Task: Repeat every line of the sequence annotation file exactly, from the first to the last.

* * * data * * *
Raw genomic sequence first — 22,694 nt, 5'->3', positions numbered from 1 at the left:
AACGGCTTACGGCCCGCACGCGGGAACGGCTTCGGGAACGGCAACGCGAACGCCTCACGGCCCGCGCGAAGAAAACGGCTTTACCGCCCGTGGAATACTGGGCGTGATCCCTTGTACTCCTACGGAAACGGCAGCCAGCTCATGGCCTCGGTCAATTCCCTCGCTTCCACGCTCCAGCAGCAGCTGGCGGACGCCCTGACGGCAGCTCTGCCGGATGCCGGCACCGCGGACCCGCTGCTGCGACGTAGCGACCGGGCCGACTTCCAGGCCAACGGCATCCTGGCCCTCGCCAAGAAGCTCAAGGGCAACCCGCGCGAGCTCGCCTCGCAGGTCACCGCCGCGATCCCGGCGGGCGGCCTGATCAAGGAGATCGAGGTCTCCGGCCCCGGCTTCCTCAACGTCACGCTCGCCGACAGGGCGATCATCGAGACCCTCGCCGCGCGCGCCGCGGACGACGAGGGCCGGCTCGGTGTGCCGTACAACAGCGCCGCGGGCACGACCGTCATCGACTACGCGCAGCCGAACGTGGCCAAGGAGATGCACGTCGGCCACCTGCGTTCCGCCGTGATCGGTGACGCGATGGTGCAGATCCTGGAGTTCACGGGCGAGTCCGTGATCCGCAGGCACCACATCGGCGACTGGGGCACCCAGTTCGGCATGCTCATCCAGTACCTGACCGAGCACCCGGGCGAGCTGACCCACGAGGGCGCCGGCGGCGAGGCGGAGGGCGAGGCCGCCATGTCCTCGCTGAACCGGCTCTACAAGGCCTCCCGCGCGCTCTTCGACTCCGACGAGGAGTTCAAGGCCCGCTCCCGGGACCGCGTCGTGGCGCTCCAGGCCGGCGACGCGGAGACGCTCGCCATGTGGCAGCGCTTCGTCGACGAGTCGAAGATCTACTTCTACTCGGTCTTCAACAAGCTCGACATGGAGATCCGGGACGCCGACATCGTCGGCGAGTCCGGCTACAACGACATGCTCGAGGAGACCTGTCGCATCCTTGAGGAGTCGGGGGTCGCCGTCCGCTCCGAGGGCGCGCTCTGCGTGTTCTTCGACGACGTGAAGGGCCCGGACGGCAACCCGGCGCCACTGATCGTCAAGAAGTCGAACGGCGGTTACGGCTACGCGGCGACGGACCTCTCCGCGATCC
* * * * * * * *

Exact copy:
Raw genomic sequence first — 22,694 nt, 5'->3', positions numbered from 1 at the left:
AACGGCTTACGGCCCGCACGCGGGAACGGCTTCGGGAACGGCAACGCGAACGCCTCACGGCCCGCGCGAAGAAAACGGCTTTACCGCCCGTGGAATACTGGGCGTGATCCCTTGTACTCCTACGGAAACGGCAGCCAGCTCATGGCCTCGGTCAATTCCCTCGCTTCCACGCTCCAGCAGCAGCTGGCGGACGCCCTGACGGCAGCTCTGCCGGATGCCGGCACCGCGGACCCGCTGCTGCGACGTAGCGACCGGGCCGACTTCCAGGCCAACGGCATCCTGGCCCTCGCCAAGAAGCTCAAGGGCAACCCGCGCGAGCTCGCCTCGCAGGTCACCGCCGCGATCCCGGCGGGCGGCCTGATCAAGGAGATCGAGGTCTCCGGCCCCGGCTTCCTCAACGTCACGCTCGCCGACAGGGCGATCATCGAGACCCTCGCCGCGCGCGCCGCGGACGACGAGGGCCGGCTCGGTGTGCCGTACAACAGCGCCGCGGGCACGACCGTCATCGACTACGCGCAGCCGAACGTGGCCAAGGAGATGCACGTCGGCCACCTGCGTTCCGCCGTGATCGGTGACGCGATGGTGCAGATCCTGGAGTTCACGGGCGAGTCCGTGATCCGCAGGCACCACATCGGCGACTGGGGCACCCAGTTCGGCATGCTCATCCAGTACCTGACCGAGCACCCGGGCGAGCTGACCCACGAGGGCGCCGGCGGCGAGGCGGAGGGCGAGGCCGCCATGTCCTCGCTGAACCGGCTCTACAAGGCCTCCCGCGCGCTCTTCGACTCCGACGAGGAGTTCAAGGCCCGCTCCCGGGACCGCGTCGTGGCGCTCCAGGCCGGCGACGCGGAGACGCTCGCCATGTGGCAGCGCTTCGTCGACGAGTCGAAGATCTACTTCTACTCGGTCTTCAACAAGCTCGACATGGAGATCCGGGACGCCGACATCGTCGGCGAGTCCGGCTACAACGACATGCTCGAGGAGACCTGTCGCATCCTTGAGGAGTCGGGGGTCGCCGTCCGCTCCGAGGGCGCGCTCTGCGTGTTCTTCGACGACGTGAAGGGCCCGGACGGCAACCCGGCGCCACTGATCGTCAAGAAGTCGAACGGCGGTTACGGCTACGCGGCGACGGACCTCTCCGCGATCC